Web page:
March 2006 Reflection

This write-up is supposed to be called “Reflections on Ireland,” but in the name of full disclosure, I have spent a significant chunk of the past three months out of Ireland. Thanks to USIT, Eurail, and Red Bull, I saw upwards of ten beautiful European cities in a stretch of six packed weeks. While I will not bore you with the non-Irish details, suffice it to say that as someone who has only experienced European art, music, and food outside of Europe, seeing the real deal fostered my growth as an artist more than any class I have ever taken. Furthermore, the trip helped me lay the groundwork for my grandest reflection of all -a four-movement symphonic ode to Ireland. Work is well on its way, but before I get into the nitty gritty music-speak, I will briefly touch on my last couple months on the Emerald Isle.

On the list of potential careers I made back in Kindergarten, wedding singer fell well below astronaut and firefighter. However, while I have not fought a fire or gone to space to date, I found myself signing a real Irish wedding (second only to a real Irish wake) in February. I am doing another one in April, so before I’m booked solid, push your wedding date slightly forward and call my agent (who, in case you were wondering, doubles as me). Otherwise, I enjoyed Valentine’s spectacles, participating in my various University ensembles, and gearing up for Saint Patrick’s Day.

And now to the composing. I am currently working on two smaller pieces entitled Norman (age 8) Ascends the Refrigerator to Find the Matzah and Norman (age 11) Visits the Optometrist. These have been great studies in long-form building, which is necessary for my Irish suite. I intend for the movements to be fairly large in scope, which means they will need enough ideas and development to sustain their duration. The other great thing about the Norman pieces is that they pass various concrete ideas through abstract compositional filters. Some parts are strictly narrative, whereas others are completely subjective and responsive, whereas others distort the narrative by breaking it down parametrically to the point where it is simply a material-generating device. This will be essential as I try to translate the visual and cultural world of Ireland into music. Right now, the four movements are looking as follows:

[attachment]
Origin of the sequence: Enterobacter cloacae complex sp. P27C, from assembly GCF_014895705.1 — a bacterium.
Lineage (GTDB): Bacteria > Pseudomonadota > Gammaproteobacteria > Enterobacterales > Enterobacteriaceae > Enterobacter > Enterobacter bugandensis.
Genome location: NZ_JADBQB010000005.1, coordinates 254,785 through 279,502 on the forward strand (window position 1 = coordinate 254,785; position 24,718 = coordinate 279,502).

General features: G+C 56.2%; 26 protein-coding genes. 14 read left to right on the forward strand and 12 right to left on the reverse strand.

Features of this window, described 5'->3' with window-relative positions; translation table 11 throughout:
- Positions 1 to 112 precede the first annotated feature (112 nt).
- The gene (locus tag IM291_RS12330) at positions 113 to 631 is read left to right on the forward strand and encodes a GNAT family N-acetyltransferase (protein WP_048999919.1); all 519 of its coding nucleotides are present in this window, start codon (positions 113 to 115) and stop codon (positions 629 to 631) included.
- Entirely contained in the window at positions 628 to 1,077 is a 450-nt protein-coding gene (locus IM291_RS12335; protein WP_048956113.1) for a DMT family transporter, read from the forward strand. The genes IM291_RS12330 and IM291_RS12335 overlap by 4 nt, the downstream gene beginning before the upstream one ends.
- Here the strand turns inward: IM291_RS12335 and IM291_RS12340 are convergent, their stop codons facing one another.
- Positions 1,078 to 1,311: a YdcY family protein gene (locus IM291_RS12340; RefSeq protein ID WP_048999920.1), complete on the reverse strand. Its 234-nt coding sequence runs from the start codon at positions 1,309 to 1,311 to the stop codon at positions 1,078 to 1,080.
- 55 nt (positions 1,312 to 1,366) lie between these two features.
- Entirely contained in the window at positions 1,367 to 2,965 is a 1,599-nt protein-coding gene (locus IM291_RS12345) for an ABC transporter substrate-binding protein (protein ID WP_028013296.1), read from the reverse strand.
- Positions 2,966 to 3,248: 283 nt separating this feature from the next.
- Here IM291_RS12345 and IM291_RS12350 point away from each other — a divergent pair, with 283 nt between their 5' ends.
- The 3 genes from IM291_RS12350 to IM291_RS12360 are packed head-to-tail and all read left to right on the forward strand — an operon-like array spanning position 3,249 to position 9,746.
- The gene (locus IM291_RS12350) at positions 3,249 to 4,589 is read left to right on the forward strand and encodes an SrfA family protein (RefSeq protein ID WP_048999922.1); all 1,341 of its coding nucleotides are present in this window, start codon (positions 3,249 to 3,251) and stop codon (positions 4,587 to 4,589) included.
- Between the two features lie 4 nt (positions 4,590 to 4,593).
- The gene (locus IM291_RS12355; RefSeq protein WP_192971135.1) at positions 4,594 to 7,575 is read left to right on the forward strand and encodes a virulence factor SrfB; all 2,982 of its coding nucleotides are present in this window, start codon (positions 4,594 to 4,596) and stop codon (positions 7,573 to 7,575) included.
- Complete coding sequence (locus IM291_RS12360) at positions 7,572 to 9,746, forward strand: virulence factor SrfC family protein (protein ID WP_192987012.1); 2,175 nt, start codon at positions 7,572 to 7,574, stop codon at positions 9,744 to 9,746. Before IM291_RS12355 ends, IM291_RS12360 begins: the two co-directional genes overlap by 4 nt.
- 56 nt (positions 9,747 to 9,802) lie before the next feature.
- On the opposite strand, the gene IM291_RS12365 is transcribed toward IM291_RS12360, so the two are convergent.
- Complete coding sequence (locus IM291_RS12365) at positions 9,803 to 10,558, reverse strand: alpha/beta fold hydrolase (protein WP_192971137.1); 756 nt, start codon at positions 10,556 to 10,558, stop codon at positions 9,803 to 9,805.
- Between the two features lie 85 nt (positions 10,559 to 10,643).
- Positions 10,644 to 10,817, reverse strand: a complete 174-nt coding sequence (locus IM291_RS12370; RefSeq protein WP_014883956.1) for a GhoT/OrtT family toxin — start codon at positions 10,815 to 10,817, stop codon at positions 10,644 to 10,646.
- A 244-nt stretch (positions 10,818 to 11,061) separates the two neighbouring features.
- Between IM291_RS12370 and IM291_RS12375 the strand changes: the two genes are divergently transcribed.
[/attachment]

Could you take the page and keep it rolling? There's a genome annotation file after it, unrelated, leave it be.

Lester: Colossal and grotesque. Antiphonal and unflaggingly multiphonic. Isolated voices that intersect without changing their doggedly fixed trajectories. Many different ideas evoking different cultural loci a-la-Mozart. Utilizes the full orchestra almost all the time but in two different ways, treating the instruments as individual entities at most times but combining them into unified textures at pivotal moments.

Munster: Jovial, lively, and always a beat ahead of itself. Mercurial and ebullient. Many deceptive and false climaxes, as well as hundreds of discursive interchanges that constantly change the course of the piece. Rarely uses the full orchestra, and when it does, only for fleeting and incidental moments. Despite the high velocity of change, a unified texture resulting from mimesis and thematic repetition.

Connacht: Painfully slow and brooding. Deals entirely in full textures, with no instrument having individual agency with the exception of occasional solos. Dark, damp, mystical, and contemplative. Nostalgic, confusing happiness and sadness. Cavernous. Pathetique. Beautiful.

Ulster: Not surprisingly, organized around two poles of cacophony. These are not thematic or timbral as much as geographical within the orchestra. Different instruments participate in the ‘dialogue’ at different times and to different degrees. Violent, lurching sonorities and alien timbres. Percussive batteries. The conversation remains unresolved at the end of the piece, which concludes subito.

Currently I am trying to secure a premiere of the work. If anyone reading this conducts a large symphony orchestra willing to give it a read, I will reorganize, alphabetize, and chronologize your entire score library. And it is now 7:05, which means that the music department is emptying out and I can secure a piano. This means I will now pretend to be a rock star for at least an hour. Happy trails!

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